You definitely don't need to have seen the other UNDISPUTEDs to understand what's going on here, but I recommend watching part II first to get the full effect of the villain-turned-hero. I'm actually not a big fan of the original, despite the usual great performance by Wesley Snipes. This is the rare series where the DTV sequels are better than the theatrical original. I'm not yet prepared to declare which of the sequels is better. I miss the dry humor of Michael Jai White, but I think the fights might be even better this time. They might be tied.
Fans of DTV action already know these movies, but they're good enough to break through into the mainstream. I know at that Actionfest film festival the jury (including our wayward son Moriarty and Chud's Devin Faraci) were so impressed with this they changed the rule to give it a couple of awards. I recommend watching UNDISPUTED II-III and if you like those you can go back through the other films of Florentine and Adkins.
Florentine is the king of DTV martial arts and Adkins is his kickboxing DeNiro. Adkins stole SPECIAL FORCES in a supporting role as an asskicking SAS officer. He played #2 bad guy in THE SHEPHERD: BORDER PATROL (that was taken away from Florentine in the editing, but it has great fights and Jean-Claude Van Damme carries around a bunny for the whole movie). And he had the lead in the recent NINJA, which I think is underrated. It's a solid use of classic ninja tropes and weapons, a charismatic villain and great fights (especially the one on the subway). It even has Big Oil executives who are also robe-wearing cultists. But admittedly when he's not fighting Adkins is a little bland as the ninja Casey (playing American for some reason).
Non-Adkins Florentine joints include BRIDGE OF DRAGONS (a Dolph Lundgren fantasy movie, but not literally about dragons) and US SEALS 2 (which I honestly like better than the studio movie it's a sequel to a rip-off of). As a martial artist himself Florentine is very passionate about the choreography, and having built up his directing chops doing that tv show "Power Rangers" he has a strong foundation of energetic camerawork that emphasizes the action instead of muddling it like most directors do these days with their wobbly cameras, quick cuts and inept closeups.
Years ago I claimed the DTV beat as my own because I got a laugh out of trashy unwanted sequels and increasingly weird vehicles for action stars of the '80s and '90s. But I justified it with an idealist pipe dream about this format, that there was no reason these low budget, under the radar movies couldn't be like the ones from the Roger Corman days: a training ground for interesting new directors and a place where they were given the freedom to do whatever the fuck they wanted as long as they finished the movie on time. Well, maybe it's not quite that, but in the last two years the standards for direct-to-video action have raised a hell of alot. I truly like last year's BLOOD AND BONE (starring Michael Jai White, directed by Ben Ramsey), this year's UNIVERSAL SOLDIER: REGENERATION (directed by John Hyams) and Florentine's two UNDISPUTED sequels better than pretty much all American action movies released theatrically in the last few years.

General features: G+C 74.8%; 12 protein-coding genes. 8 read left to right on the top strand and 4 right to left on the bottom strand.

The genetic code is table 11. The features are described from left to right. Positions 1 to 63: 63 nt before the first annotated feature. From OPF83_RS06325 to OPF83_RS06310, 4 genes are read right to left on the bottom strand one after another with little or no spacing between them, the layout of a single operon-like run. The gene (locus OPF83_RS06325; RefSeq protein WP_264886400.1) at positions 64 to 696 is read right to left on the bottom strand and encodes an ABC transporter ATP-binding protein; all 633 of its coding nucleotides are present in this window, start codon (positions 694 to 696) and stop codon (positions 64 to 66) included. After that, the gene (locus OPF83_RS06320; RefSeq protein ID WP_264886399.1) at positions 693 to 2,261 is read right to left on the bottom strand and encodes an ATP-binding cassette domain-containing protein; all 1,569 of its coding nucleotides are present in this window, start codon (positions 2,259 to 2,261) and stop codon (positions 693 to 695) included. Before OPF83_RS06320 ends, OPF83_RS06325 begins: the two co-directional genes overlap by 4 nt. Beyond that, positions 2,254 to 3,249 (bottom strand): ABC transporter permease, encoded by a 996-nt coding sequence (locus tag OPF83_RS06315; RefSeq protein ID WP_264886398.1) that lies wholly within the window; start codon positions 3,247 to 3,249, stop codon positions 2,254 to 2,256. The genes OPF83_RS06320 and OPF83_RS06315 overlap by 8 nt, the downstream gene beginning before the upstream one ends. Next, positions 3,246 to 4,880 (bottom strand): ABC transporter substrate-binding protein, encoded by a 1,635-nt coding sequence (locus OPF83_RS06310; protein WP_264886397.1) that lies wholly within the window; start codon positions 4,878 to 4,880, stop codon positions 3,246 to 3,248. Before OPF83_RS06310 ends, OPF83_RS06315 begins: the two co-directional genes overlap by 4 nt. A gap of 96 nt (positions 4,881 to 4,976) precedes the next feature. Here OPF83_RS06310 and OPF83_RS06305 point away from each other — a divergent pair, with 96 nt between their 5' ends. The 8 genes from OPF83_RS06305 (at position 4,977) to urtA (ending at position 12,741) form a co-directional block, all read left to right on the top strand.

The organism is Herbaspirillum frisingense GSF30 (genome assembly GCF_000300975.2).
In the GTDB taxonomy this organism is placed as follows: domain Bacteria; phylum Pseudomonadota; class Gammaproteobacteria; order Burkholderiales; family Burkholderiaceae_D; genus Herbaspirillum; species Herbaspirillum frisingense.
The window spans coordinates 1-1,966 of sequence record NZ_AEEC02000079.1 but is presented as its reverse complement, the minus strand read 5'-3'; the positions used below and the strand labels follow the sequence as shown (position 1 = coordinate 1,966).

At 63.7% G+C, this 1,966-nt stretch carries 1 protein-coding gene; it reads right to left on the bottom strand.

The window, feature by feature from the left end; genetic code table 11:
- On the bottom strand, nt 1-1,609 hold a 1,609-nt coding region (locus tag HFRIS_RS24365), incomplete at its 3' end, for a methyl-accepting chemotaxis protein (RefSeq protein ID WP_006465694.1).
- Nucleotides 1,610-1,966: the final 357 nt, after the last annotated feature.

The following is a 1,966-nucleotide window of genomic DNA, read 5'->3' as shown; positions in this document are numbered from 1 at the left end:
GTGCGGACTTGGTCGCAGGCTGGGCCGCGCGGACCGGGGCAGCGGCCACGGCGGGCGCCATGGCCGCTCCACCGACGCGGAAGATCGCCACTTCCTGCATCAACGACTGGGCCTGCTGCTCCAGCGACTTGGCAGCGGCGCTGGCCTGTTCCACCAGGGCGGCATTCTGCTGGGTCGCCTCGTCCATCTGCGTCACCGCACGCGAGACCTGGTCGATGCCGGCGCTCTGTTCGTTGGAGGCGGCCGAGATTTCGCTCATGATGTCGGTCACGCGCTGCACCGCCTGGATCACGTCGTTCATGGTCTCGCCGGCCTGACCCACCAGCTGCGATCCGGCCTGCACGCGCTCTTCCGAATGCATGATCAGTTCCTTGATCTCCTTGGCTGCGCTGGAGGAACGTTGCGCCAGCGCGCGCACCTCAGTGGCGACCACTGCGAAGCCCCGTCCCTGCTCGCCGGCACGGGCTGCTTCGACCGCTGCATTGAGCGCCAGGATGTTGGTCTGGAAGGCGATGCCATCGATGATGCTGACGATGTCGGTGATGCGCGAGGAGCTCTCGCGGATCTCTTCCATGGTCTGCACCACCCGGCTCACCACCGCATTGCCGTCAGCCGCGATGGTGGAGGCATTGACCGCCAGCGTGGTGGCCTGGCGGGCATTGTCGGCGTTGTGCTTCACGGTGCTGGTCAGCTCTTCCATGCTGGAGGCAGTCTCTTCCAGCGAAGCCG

I'm hesitant to say it, because I wouldn't want these guys to get wasted on mediocre Hollywood movies, but the studios are idiots to keep hiring inept commercial and video directors to do their bidding when proven directors like Florentine, Hyams and Ramsey are right here under their noses. Well, okay, they're probly all in Bulgaria somewhere, far from their noses. But the movies speak for themselves. These guys are making much more entertaining and better crafted movies for nothing and most likely under more difficult conditions than the Hollywood pansies ever dreamed of. Why is it I keep spending money to watch incomprehensible bullshit action scenes projected onto a giant screen while Florentine's carefully crafted ones go straight to my cramped living room? That seems backwards to me.
I'm not saying the guy is gonna make 2001. But give Isaac Florentine a Punisher, a GI Joe, a Transporter, or better yet just tell him "here is a modest Hollywood budget, go make a kickass action movie with Michael Jai White and/or Scott Adkins," I guarantee you he'll knock your socks off. And you don't need those socks. You don't deserve those socks if you don't notice this shit. I deserve your socks. Hand them over.
Nah, forget I said anything. I hope he does UNDISPUTED IV with Zaror and an Adkins spin-off called BOYKA. You guys can keep your shakycams, I'll be happy over here.
author of Yippee Ki-Yay Moviegoer!www.outlawvern.com